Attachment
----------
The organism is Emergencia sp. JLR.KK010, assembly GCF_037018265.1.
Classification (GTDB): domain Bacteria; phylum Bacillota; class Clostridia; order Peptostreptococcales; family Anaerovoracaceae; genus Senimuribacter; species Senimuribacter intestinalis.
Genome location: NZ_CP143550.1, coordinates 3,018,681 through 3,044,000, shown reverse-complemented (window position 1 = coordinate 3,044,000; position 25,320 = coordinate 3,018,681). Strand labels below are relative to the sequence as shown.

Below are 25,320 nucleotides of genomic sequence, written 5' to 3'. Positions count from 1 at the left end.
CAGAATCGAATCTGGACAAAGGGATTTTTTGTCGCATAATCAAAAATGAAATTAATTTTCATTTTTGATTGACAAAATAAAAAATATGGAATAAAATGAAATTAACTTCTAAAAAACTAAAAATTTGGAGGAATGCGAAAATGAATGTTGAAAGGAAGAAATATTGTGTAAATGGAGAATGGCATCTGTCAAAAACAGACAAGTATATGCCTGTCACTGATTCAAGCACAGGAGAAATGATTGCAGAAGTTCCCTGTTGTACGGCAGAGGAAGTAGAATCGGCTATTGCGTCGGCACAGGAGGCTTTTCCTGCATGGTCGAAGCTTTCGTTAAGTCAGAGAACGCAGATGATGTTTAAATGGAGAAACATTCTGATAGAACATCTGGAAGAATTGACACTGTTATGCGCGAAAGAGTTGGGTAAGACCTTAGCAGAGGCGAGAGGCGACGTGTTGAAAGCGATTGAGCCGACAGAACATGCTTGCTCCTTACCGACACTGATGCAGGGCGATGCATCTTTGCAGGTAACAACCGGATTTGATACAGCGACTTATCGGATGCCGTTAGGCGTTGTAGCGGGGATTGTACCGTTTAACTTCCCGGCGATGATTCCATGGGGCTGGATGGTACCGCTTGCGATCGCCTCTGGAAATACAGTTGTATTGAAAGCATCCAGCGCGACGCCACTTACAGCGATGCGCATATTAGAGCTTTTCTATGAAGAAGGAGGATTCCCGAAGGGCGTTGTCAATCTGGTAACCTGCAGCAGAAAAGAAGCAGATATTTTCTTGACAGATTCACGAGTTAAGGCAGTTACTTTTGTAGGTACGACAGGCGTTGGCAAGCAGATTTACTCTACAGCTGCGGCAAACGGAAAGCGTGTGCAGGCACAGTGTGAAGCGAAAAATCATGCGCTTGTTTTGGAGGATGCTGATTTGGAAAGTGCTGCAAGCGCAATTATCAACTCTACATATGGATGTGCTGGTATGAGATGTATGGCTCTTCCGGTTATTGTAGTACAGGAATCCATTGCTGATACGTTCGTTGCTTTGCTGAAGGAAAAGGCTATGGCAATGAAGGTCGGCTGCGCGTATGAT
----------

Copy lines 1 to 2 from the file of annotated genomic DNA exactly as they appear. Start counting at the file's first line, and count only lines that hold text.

The organism is Emergencia sp. JLR.KK010, assembly GCF_037018265.1.
Classification (GTDB): domain Bacteria; phylum Bacillota; class Clostridia; order Peptostreptococcales; family Anaerovoracaceae; genus Senimuribacter; species Senimuribacter intestinalis.